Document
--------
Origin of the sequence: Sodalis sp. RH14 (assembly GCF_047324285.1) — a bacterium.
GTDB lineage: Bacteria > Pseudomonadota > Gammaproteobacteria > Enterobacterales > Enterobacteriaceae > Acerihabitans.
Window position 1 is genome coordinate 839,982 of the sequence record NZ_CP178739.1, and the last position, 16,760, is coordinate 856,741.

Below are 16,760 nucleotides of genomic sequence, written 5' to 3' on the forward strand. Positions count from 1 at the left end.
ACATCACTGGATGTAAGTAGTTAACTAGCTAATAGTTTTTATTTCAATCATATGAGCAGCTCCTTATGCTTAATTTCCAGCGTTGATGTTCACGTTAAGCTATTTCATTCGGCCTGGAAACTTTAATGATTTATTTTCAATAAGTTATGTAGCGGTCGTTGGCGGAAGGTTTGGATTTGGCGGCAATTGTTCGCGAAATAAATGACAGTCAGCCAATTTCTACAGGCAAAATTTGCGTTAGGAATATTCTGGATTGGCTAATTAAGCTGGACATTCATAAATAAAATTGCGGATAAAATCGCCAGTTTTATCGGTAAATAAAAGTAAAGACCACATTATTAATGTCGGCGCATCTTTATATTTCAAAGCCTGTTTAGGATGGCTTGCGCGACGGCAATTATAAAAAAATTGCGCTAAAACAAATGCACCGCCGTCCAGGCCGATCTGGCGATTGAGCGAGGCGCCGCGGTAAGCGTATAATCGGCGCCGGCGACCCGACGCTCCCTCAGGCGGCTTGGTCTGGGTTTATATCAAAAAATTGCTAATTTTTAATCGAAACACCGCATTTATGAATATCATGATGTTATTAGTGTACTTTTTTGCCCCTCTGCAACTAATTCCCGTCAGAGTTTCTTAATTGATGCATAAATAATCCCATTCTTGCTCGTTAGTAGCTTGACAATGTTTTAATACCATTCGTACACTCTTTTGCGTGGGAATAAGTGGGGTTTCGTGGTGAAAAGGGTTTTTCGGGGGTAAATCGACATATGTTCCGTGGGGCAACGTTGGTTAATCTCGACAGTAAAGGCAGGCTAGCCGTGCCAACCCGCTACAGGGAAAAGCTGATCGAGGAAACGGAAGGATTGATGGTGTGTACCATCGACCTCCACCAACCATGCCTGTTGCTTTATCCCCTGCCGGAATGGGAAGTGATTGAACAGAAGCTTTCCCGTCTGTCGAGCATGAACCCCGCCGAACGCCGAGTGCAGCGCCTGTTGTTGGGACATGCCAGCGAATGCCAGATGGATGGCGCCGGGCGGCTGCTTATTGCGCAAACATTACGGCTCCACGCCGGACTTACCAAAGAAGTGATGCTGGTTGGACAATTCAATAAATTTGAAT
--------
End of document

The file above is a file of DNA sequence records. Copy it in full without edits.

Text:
Origin of the sequence: Sodalis sp. RH14 (assembly GCF_047324285.1) — a bacterium.
GTDB lineage: Bacteria > Pseudomonadota > Gammaproteobacteria > Enterobacterales > Enterobacteriaceae > Acerihabitans.
Window position 1 is genome coordinate 839,982 of the sequence record NZ_CP178739.1, and the last position, 16,760, is coordinate 856,741.

Below are 16,760 nucleotides of genomic sequence, written 5' to 3' on the forward strand. Positions count from 1 at the left end.
ACATCACTGGATGTAAGTAGTTAACTAGCTAATAGTTTTTATTTCAATCATATGAGCAGCTCCTTATGCTTAATTTCCAGCGTTGATGTTCACGTTAAGCTATTTCATTCGGCCTGGAAACTTTAATGATTTATTTTCAATAAGTTATGTAGCGGTCGTTGGCGGAAGGTTTGGATTTGGCGGCAATTGTTCGCGAAATAAATGACAGTCAGCCAATTTCTACAGGCAAAATTTGCGTTAGGAATATTCTGGATTGGCTAATTAAGCTGGACATTCATAAATAAAATTGCGGATAAAATCGCCAGTTTTATCGGTAAATAAAAGTAAAGACCACATTATTAATGTCGGCGCATCTTTATATTTCAAAGCCTGTTTAGGATGGCTTGCGCGACGGCAATTATAAAAAAATTGCGCTAAAACAAATGCACCGCCGTCCAGGCCGATCTGGCGATTGAGCGAGGCGCCGCGGTAAGCGTATAATCGGCGCCGGCGACCCGACGCTCCCTCAGGCGGCTTGGTCTGGGTTTATATCAAAAAATTGCTAATTTTTAATCGAAACACCGCATTTATGAATATCATGATGTTATTAGTGTACTTTTTTGCCCCTCTGCAACTAATTCCCGTCAGAGTTTCTTAATTGATGCATAAATAATCCCATTCTTGCTCGTTAGTAGCTTGACAATGTTTTAATACCATTCGTACACTCTTTTGCGTGGGAATAAGTGGGGTTTCGTGGTGAAAAGGGTTTTTCGGGGGTAAATCGACATATGTTCCGTGGGGCAACGTTGGTTAATCTCGACAGTAAAGGCAGGCTAGCCGTGCCAACCCGCTACAGGGAAAAGCTGATCGAGGAAACGGAAGGATTGATGGTGTGTACCATCGACCTCCACCAACCATGCCTGTTGCTTTATCCCCTGCCGGAATGGGAAGTGATTGAACAGAAGCTTTCCCGTCTGTCGAGCATGAACCCCGCCGAACGCCGAGTGCAGCGCCTGTTGTTGGGACATGCCAGCGAATGCCAGATGGATGGCGCCGGGCGGCTGCTTATTGCGCAAACATTACGGCTCCACGCCGGACTTACCAAAGAAGTGATGCTGGTTGGACAATTCAATAAATTTGAAT